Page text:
Discourse - 2



In theory, everything changed last week when the seemingly trivial topic I talked about (the decision of online publications to remove comment sections) got dwarfed by the historic outrage that took place at the nation’s Capital. But I’m going to go out on a limb and say that last week’s crime was an inevitable outcome of a problem underlying so many of today’s political pathologies: the loss, as individuals and as a society, of the ability to argue.


That may seem a strange diagnosis, given how much people with differing views of the world seem to do nothing but argue with one another these days. But keep in mind that the way I use the terms “argue,” “argument,” and “argumentation” in the context of everything taught on this site does not describe people shouting at each other (even if “arguments” in the way I use the term can sometimes involve heated language).


Rather, argumentation is a form of communication designed to get someone to change their mind, a means of persuasion that tries to get someone to believe what you want them to believe or to gets them to want to do what you want them to.


What we saw last week was a dramatic example of the opposite of argumentation since participants in the mob that ransacked the Capital could not care less about changing the minds of the people they tried to attack. Rather, they hoped to get others to bend to their will through violent coercion that required no change in beliefs on their victims’ part, only a willingness to comply out of terror.


Violence is the most blatant and dangerous way to get people to do what you want without persuading them of anything, but there are other methods to achieve the same goal such as blackmail (including emotional blackmail), threats of professional retribution or ruin, or personal or social shunning. While these latter forms of intimidation are less dramatic than attacks against democratic institutions, they are just as threatening to what that democracy stands for as is any form of the phrase “do what we say, or else.”


In previous posts, I talked about the contrast between an argument and a fight, with the former being a type of persuasive communication designed to achieve agreement and understanding (even if not always successful) and the latter being a way to get what you want without persuading anyone.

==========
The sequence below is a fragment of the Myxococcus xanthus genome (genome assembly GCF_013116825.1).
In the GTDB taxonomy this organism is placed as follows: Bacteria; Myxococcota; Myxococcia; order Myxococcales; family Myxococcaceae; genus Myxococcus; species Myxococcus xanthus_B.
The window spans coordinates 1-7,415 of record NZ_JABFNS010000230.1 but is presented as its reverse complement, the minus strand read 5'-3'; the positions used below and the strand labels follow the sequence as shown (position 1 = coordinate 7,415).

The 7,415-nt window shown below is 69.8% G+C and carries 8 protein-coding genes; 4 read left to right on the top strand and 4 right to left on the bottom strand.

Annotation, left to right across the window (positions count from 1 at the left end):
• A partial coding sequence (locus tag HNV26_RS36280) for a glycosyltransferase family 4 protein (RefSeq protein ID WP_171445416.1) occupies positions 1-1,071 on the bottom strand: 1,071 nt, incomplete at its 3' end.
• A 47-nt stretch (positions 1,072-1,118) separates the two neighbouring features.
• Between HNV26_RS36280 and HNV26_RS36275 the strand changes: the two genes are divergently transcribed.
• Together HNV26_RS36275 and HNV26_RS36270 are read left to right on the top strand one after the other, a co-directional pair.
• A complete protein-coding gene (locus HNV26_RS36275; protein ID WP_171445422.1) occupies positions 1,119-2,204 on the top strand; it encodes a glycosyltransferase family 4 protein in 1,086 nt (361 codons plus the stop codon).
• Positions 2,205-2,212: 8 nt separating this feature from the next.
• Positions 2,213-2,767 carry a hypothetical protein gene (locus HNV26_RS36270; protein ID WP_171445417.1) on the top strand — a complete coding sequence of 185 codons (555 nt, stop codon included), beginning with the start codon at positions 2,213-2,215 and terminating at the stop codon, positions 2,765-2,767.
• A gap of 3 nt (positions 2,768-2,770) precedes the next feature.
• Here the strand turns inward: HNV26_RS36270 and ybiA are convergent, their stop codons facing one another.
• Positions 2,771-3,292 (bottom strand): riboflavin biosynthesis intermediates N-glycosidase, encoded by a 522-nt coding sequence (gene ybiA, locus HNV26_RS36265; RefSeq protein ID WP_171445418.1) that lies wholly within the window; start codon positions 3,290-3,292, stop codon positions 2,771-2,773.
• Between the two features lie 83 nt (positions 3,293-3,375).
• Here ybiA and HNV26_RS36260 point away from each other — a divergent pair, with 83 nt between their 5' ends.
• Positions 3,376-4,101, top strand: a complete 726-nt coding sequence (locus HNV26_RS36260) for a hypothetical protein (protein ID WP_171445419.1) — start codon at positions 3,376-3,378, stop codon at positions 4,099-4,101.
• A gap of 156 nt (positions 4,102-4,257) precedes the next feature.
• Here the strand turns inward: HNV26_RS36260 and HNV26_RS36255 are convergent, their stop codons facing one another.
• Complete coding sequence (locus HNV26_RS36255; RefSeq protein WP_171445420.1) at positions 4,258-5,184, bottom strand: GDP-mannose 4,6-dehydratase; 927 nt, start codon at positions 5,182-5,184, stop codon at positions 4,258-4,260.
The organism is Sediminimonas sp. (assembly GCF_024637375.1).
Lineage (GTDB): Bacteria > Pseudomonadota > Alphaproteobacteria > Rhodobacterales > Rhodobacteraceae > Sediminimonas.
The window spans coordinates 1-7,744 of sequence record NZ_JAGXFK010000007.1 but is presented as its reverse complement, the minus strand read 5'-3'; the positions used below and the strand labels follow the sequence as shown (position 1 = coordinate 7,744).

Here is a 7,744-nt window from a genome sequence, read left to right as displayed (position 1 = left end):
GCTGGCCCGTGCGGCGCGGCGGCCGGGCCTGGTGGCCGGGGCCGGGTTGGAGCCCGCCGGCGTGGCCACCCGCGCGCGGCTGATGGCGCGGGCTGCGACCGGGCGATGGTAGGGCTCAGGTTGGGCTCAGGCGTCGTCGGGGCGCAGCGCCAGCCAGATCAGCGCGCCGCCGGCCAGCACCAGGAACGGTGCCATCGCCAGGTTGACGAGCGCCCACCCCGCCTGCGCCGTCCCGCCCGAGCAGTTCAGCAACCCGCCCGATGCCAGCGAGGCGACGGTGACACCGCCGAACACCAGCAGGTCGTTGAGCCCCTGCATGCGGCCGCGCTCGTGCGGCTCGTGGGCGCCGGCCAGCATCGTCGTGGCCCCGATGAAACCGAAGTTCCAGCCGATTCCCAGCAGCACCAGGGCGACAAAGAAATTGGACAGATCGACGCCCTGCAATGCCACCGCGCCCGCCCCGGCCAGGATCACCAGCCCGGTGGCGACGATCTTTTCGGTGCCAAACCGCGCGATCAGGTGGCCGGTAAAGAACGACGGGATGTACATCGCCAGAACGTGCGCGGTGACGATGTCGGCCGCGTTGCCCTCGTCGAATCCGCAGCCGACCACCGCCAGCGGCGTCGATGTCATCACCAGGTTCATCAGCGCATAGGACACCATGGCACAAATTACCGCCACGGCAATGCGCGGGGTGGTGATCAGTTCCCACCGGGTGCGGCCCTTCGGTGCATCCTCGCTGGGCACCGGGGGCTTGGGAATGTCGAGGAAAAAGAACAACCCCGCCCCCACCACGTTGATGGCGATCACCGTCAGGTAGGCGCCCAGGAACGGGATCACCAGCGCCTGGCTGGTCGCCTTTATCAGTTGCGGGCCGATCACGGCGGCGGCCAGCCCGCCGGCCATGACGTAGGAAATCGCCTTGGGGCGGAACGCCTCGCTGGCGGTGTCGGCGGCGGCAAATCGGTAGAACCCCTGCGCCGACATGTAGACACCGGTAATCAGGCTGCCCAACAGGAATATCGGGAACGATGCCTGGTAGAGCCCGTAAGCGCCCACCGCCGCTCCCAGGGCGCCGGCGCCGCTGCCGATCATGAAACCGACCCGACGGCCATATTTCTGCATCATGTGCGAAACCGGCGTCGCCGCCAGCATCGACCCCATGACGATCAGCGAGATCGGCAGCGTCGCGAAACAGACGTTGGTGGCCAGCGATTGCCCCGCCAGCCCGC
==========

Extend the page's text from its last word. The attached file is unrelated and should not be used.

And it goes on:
Over the last several decades, our political discourse has moved in the direction of fighting, rather than arguing, over politics and other important matters. Initially, the massive expansion of the Commons via the Internet and social media created more openings for people to engage in arguments about issues they cared about, which is why most online publications happily included that ability for readers to comment on articles I mentioned last time.


Recently, however, and with increasing acceleration, fighting started to crowd out argumentation in these new online Commons, with discussion threads about any topic in any forum rapidly “gravitating towards the meme” of accusation, threat and fallacy. At the same time, the sheer volume of news services and discussion platforms tailored for particular points of view allowed us to sit inside ideological bunkers, sharing tales of persecution with the like-minded with occasional forays into enemy territory to try to humiliate our foes. Is it any wonder such a system has left us vulnerable to manipulative trolls and bots, some of them under the control of hostile foreign powers?


So what can we do to tip the balance back to argumentation and away from fighting about everything?


To begin with, we need to have zero tolerance for political violence by any person or group over any issue for any reason. Anyone who tolerates or justifies violence in the name of a cause believed to be just should be treated as primarily fighting to tolerate and justify violence, not for the cause they claim to champion.


We also need to stop waiting for governments or Internet oligarchs to solve our discourse problems through legislation or clever algorithms that will outlaw or weed out nastiness (or lobbying those entities to ban those with whom we disagree). If we have political disagreements with others, we should debate them – ideally in person since it’s harder to dehumanize someone whose hand you just shook (once we’re allowed to shake hands again). And if we decide to take to the Internet or social media to air our concerns, we should do so with argumentation – the desire to persuade others – as our goal.


This means an end to shaming or false accusations designed to shut down debate. It means we need to listen to what others are arguing – even if we strongly disagree – rather than read into their words something that will push them beyond the pale. It might also mean returning social media to the realm of the social and finding other (ideally more personal and intimate) spaces to engage in genuine political argumentation.


If we want to avoid devolving into two mutually antagonistic nations, each with its own media and Internet feeding each population filtered or manufactured facts designed to stoke grievance and anger, we need to decide which of the following two questions we want to answer:


1. How do I reach the half of America that doesn’t think like I do?

2. How do I protect myself from the half of America that is dangerous and out to get me?


Question 2 is probably an easier one to embrace (especially if we couch it in noble-sounding language). But if we want to avoid catastrophe, perhaps we should put more energy into answering Question 1.



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